Almost nobody here is without self-interest. Among the secondary characters are aspiring screenwriter Theo's film-industry friend Nora (Rutina Wesley), whom he hopes will help him get a project produced; her complaining partner Sean (Fran Kranz); and recovering alcoholic TV star Blake (Jayma Mays), another old pal of Theo's. There's also a lesbian couple (Mary Kay Place and Sheila Kelley) who literally surface while out snorkeling in the lake.

These people all appear to be invited along for ornamentation in the populous country-house literary tradition, rather than serving any real purpose in the plot. That goes also for Malcolm, who barely exists as a character. Jonathan Demme and screenwriter Jenny Lumet pulled off this kind of large-canvas group portrait much more effectively in Rachel Getting Married.

A stronger case can be made for including the live-in help (Julio Oscar Mechoso and Julie Carmen), whom Celia somewhat patronizingly insists are practically family, while the film makes a wry point of acknowledging the class divide. A near-tragedy involving one of them fuels her introspective feelings of solitude, and signals the shift to a more somber mood.

Mostly, Last Weekend saunters along emulating the cool jazzy strains of Stephen Barton's score, and cinematographer Paul Huidobro maximizes the visual appeal of the beautiful locations and the Greens' magnificent estate, bathed in soft natural light. Well-acted and never less than absorbing, the film has its share both of understated humor and affecting moments. But what it's missing is bite. The impression is that Dolby likes his characters too much to step back and regard them with a critically detached eye.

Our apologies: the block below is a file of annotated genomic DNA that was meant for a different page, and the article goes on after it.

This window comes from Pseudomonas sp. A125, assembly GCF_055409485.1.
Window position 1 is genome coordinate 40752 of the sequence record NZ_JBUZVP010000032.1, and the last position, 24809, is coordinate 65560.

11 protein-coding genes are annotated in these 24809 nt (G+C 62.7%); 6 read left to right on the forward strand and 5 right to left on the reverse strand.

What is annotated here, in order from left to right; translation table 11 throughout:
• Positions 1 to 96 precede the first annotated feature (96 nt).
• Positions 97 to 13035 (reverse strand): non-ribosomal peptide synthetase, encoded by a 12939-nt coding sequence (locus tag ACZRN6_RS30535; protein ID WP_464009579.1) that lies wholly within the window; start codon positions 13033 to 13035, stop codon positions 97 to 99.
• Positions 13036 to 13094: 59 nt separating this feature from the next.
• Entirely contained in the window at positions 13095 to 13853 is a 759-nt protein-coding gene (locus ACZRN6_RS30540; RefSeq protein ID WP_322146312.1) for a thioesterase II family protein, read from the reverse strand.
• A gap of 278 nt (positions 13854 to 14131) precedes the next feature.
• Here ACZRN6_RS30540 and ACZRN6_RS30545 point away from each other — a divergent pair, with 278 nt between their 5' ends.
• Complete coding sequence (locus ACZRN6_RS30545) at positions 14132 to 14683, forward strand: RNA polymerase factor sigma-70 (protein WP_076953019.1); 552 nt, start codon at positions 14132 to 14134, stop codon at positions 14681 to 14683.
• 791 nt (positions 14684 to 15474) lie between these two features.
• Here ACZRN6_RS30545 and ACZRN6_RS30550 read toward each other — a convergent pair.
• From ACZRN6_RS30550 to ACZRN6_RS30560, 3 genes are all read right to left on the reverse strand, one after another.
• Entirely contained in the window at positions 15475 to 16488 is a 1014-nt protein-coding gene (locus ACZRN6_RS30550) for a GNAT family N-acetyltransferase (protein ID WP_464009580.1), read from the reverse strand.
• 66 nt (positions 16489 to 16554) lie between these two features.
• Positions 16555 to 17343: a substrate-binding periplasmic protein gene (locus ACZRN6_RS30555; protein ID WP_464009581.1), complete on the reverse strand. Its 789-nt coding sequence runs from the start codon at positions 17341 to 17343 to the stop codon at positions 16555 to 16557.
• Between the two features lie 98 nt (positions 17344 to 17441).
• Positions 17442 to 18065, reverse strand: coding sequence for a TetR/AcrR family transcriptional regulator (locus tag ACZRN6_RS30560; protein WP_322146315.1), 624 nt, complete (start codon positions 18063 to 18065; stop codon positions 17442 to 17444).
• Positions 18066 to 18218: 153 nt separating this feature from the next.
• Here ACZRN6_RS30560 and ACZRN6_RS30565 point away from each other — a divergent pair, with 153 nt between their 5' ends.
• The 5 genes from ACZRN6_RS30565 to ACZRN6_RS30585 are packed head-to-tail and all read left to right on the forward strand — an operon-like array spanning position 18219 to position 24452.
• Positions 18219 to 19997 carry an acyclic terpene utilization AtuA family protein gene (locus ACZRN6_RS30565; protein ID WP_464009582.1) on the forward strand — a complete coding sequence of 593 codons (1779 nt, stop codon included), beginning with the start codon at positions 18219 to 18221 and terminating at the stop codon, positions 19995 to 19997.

Given that he's the scion of the sound technology dynasty and the house is the setting of his own family summers (not to mention the location where Montgomery Clift and Elizabeth Taylor smoldered in A Place in the Sun), that lack of objectivity is perhaps no surprise. Only someone who grew up rolling in dough could fail to realize an audience needs a concrete reason for the central character to surrender her dream house.

There's sensitivity in the filmmakers' observation of the rich boy/poor boy hiccups that suspend a question mark over any potential future relationship between Theo and Luke. Their thread is the most fully developed, with solid work from Booth (Keep the Lights On) and Graye — even if having Luke sing (or lip-synch) a "Nessun Dorma" in the shower that reduces vulnerable Celia to tears is a bit ripe.

But the emotional core is Celia, and with her usual economy and intelligence, Clarkson provides poignant glimpses of this woman's needling inner life. With a lesser actress it would be easy to dismiss this as a self-indulgent examination of rich people's problems, but Clarkson dignifies the material. Her character's reflections on being a mother — on the gradual erosion of that role's centrality as children grow more distant, making their own mistakes and taking their lives in their own hands — will strike chords with a lot of women.

Cast: Patricia Clarkson, Chris Mulkey, Zachary Booth, Joseph Cross, Devon Graye, Alexia Rasmussen, Rutina Wesley, Fran Kranz, Jayma Mays, Julie Carmen, Julio Oscar Mechoso, Sheila Kelley, Mary Kay Place, Judith Light

Production companies: Gran Via Productions, in association with Greyshack Films, Water’s End Productions

Directors: Tom Dolby, Tom Williams

Screenwriter: Tom Dolby

Producer: Mike S. Ryan

Executive producer: Mark Johnson

Director of photography: Paul Huidobro

Production designer: Amy Williams

Costume designer: Alexis Scott

Editors: Michael R. Miller, David Gray

Music: Stephen Barton

No rating, 94 minutes.